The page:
Thursday, 28 October 2004

"Hobbits" in Indonesia

This week excavators announced they had found human ancestor remains on the Indonesian island of Flores in 2003 and dated them to 18,000 years ago. The adult female, nicknamed Hobbit, was about three feet tall and had a skull about the size of a grapefruit. The working theory is that it descended from homo erectus, which is known to have inhabited the region. News reports: Wired, ABC, Illawarra Mercury. Read on.

This is being hailed as the most exciting anthropological discovery in 50 years. It is fascinating: human ancestors this short and with such small brain cases were believed to have died off about 3 million years ago. This find shows how bizarre-seeming evolutionary effects can occur when an island separates from larger land masses and its ecosystem is "suddenly" isolated for a long time. Australia's marsupials teach the same lesson, but they have become cliché.

Despite the mistreatment I am sure this discovery will receive in the Bible Belt, it reinforces the theory of evolution and highlights one of the key shortcomings of creationism and intelligent design. Evolution describes a process of mutation, adaptation, and natural selection and does not, under any circumstances, predict what morphologies should result from isolating an ecosystem for a long time. Sometimes it can, however, predict what morphologies can result from this kind of isolation.

To the extent that evolutionary theory does predict the future or posdict the past, it does so by examining a known starting point, the constraints within which change is possible, and the relevant environmental pressures. Contrast this with creationism, which states its conclusion before hearing evidence from more than one source and leaves no room for new data. Intelligent design similarly states its conclusion in advance, but at least it attempts to predict and postdict. However, its predictions and postdictions have been, thus far, uniformly wrong.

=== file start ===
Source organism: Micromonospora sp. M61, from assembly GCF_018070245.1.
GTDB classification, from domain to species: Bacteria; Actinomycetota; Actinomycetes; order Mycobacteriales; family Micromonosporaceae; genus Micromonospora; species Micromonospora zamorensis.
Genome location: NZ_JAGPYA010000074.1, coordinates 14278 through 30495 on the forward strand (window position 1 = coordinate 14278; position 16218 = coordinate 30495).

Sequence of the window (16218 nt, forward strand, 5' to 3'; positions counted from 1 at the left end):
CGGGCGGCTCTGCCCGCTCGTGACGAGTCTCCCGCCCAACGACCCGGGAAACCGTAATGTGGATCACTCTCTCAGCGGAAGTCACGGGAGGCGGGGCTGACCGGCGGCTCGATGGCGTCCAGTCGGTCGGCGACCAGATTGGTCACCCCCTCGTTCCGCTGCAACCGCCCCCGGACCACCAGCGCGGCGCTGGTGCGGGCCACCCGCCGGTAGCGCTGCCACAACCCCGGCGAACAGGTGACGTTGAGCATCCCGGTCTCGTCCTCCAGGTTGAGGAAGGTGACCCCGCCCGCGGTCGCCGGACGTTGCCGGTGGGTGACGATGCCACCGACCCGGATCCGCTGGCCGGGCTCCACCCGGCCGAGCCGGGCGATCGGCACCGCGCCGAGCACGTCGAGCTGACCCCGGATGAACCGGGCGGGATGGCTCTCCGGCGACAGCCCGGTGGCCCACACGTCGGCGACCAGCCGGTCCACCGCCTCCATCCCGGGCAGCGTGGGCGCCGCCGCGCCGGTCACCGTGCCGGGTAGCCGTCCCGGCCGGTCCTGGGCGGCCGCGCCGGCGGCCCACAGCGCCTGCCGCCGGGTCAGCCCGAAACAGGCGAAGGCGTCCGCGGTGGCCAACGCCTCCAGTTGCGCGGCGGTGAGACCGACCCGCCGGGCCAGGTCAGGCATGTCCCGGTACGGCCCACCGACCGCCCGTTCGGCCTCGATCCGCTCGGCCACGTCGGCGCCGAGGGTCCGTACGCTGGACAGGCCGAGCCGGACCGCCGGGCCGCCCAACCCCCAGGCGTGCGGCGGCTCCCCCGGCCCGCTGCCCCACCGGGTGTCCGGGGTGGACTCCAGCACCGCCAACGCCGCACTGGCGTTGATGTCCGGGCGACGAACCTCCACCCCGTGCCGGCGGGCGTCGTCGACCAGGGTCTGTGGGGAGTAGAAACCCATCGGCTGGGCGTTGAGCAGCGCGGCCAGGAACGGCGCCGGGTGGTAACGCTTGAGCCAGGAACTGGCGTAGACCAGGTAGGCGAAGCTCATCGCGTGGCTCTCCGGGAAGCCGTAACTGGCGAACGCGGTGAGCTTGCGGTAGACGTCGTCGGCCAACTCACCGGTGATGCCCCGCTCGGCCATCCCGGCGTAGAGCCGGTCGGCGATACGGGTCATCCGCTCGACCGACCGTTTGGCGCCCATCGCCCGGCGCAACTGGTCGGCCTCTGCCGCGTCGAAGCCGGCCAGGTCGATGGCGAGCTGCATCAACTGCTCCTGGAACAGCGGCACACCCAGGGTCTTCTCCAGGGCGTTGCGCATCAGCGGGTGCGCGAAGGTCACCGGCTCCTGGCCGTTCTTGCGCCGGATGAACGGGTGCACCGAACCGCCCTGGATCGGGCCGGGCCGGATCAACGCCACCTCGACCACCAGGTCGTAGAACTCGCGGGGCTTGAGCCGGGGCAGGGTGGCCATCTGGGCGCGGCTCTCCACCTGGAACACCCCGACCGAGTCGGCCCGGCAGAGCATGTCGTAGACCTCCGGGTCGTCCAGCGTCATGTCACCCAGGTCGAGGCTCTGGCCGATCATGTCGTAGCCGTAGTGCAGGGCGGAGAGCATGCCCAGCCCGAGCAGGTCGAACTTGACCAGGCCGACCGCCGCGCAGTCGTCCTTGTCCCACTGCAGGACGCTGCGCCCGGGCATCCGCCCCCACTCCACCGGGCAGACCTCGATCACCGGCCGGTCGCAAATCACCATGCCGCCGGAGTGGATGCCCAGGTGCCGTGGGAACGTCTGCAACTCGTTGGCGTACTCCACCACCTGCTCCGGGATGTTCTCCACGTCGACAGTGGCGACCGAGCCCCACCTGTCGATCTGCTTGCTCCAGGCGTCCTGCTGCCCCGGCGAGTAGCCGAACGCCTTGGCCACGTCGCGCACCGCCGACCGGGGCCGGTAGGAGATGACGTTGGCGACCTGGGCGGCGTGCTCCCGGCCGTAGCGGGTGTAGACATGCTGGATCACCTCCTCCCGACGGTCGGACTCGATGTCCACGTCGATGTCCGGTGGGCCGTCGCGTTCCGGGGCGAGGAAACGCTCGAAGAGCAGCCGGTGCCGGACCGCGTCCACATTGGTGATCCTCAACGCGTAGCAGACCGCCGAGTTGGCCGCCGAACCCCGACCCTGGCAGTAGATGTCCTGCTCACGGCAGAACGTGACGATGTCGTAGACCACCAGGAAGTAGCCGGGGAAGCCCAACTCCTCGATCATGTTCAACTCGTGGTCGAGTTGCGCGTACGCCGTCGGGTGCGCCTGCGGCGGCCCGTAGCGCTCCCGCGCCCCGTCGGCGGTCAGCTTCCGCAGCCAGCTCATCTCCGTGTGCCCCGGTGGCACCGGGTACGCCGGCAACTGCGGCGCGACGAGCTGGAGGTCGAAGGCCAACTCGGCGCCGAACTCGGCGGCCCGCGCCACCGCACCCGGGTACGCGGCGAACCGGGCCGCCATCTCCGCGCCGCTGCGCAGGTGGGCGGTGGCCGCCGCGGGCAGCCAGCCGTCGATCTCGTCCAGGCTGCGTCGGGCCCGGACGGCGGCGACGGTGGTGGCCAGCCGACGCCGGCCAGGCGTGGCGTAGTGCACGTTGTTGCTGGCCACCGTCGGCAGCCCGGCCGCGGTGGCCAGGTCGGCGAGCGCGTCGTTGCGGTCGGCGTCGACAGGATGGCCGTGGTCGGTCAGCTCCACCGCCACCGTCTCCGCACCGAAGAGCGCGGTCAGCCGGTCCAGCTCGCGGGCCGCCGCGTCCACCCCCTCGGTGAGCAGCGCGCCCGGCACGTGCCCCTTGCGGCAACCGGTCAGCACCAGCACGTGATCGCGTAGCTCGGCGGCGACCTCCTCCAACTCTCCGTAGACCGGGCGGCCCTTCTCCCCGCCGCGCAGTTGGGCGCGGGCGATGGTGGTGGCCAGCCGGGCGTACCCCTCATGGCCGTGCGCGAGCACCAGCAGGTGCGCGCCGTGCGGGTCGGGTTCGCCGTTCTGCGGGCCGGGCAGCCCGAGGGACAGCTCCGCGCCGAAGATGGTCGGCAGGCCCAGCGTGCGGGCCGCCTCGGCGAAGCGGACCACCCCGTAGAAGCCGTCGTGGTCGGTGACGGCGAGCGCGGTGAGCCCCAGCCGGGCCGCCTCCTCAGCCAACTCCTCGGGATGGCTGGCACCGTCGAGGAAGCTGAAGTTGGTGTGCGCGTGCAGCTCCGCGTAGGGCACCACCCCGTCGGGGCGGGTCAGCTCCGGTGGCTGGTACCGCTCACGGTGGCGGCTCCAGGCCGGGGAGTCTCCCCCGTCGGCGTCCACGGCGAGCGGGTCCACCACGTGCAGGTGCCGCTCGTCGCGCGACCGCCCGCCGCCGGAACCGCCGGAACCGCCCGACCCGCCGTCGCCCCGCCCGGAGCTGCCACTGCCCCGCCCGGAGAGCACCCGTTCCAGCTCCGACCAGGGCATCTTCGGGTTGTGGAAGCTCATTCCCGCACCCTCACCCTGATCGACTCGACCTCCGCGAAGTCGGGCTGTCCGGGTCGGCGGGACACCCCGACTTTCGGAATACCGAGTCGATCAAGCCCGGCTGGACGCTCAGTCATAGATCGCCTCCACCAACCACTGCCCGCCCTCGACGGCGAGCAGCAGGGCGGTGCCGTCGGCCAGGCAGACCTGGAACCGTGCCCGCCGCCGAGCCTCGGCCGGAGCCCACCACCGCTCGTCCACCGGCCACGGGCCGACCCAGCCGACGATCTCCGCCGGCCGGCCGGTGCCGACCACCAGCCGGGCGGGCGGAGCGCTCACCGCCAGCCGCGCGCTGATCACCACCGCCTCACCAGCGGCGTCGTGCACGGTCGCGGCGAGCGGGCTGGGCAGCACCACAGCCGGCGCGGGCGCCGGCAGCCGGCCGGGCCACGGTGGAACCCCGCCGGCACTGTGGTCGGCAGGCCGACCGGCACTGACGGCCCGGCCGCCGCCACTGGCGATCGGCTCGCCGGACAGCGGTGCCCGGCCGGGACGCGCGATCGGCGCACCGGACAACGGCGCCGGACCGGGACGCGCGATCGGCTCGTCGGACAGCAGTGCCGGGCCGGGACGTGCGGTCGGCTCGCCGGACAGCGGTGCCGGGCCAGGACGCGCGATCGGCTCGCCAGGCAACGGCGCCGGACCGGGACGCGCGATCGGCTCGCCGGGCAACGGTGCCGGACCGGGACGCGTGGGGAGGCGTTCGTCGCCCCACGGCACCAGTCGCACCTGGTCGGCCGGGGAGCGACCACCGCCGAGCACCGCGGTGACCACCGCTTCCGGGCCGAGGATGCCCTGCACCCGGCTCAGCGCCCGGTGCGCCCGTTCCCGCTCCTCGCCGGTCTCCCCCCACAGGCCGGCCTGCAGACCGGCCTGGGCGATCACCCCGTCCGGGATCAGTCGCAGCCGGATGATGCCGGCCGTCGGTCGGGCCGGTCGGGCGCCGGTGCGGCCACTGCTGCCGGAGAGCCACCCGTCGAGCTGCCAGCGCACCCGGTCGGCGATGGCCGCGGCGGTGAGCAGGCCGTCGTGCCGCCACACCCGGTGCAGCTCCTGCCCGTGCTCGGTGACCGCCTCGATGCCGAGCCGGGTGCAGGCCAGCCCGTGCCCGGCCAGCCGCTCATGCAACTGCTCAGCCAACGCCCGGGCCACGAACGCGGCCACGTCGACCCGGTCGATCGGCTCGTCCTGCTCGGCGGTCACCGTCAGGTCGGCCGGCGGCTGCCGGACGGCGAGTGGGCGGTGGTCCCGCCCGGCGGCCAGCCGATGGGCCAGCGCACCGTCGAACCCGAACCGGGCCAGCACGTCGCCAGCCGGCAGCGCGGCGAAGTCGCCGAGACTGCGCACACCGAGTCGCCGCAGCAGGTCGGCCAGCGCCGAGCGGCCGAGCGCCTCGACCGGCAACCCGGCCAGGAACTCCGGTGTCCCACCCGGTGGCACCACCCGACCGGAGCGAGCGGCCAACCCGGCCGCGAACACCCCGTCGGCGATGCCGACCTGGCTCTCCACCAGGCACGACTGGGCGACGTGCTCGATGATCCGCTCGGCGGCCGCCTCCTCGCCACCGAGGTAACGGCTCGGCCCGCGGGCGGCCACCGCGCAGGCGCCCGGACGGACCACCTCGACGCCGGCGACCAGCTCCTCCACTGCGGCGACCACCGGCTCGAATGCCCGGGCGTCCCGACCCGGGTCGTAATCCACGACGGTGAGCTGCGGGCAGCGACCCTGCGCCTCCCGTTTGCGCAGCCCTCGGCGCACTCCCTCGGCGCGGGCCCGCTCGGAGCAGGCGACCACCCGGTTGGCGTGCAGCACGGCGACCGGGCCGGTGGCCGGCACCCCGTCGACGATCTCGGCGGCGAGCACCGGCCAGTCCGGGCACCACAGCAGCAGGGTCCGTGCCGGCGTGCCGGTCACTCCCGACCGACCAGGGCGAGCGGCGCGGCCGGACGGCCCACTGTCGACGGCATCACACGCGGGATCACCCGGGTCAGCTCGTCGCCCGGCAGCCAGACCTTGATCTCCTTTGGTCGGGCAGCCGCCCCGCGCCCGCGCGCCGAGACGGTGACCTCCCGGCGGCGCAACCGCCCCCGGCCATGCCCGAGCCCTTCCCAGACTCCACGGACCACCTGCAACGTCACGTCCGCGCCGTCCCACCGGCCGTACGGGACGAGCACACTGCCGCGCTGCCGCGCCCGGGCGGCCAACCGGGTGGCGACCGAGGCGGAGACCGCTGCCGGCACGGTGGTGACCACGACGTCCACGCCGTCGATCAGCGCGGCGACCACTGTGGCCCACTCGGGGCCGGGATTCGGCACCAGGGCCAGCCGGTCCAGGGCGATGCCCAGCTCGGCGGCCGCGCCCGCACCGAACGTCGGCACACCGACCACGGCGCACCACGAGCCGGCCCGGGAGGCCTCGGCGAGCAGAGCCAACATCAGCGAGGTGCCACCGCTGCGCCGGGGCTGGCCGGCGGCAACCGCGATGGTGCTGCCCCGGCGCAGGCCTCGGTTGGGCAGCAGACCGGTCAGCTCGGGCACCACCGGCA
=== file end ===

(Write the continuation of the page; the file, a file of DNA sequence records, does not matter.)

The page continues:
Notice that the "hobbit" skeleton looks pretty much like what you would expect of a humanlike creature of small size. From what little of the remains we have to examine, its features appear to have generally humanlike proportions. As the theory of evolution would predict, the creature does not have wings, fins, gills, or other features radically different from its close evolutionary relatives. Nothing about this find suggests supernatural or alien influence. (Although archaeologist Peter Brown joked, "I would have been less surprised if my colleagues had found an alien spacecraft.") This creature is simply an animal that was genetically isolated from its closest relatives for a few hundred thousand years. As the Wired article explains, isolation on an island like Flores typically puts selective pressure on human-sized animals to grow smaller — which is exactly what appears to have occurred in this instance. The too-common refrain from the creationist camps that evolution fails to make falsifiable predictions is, again, demonstrably wrong.

Correction (29 Oct.): The remains have been dated to sometime between 12,000 and 18,000 years ago. I stated the latter as if it were firmly established. Fortunately, however, this gives me an excuse to link to more news and commentary coverage: Nature's Special Report, Tech Central Station, The Australian

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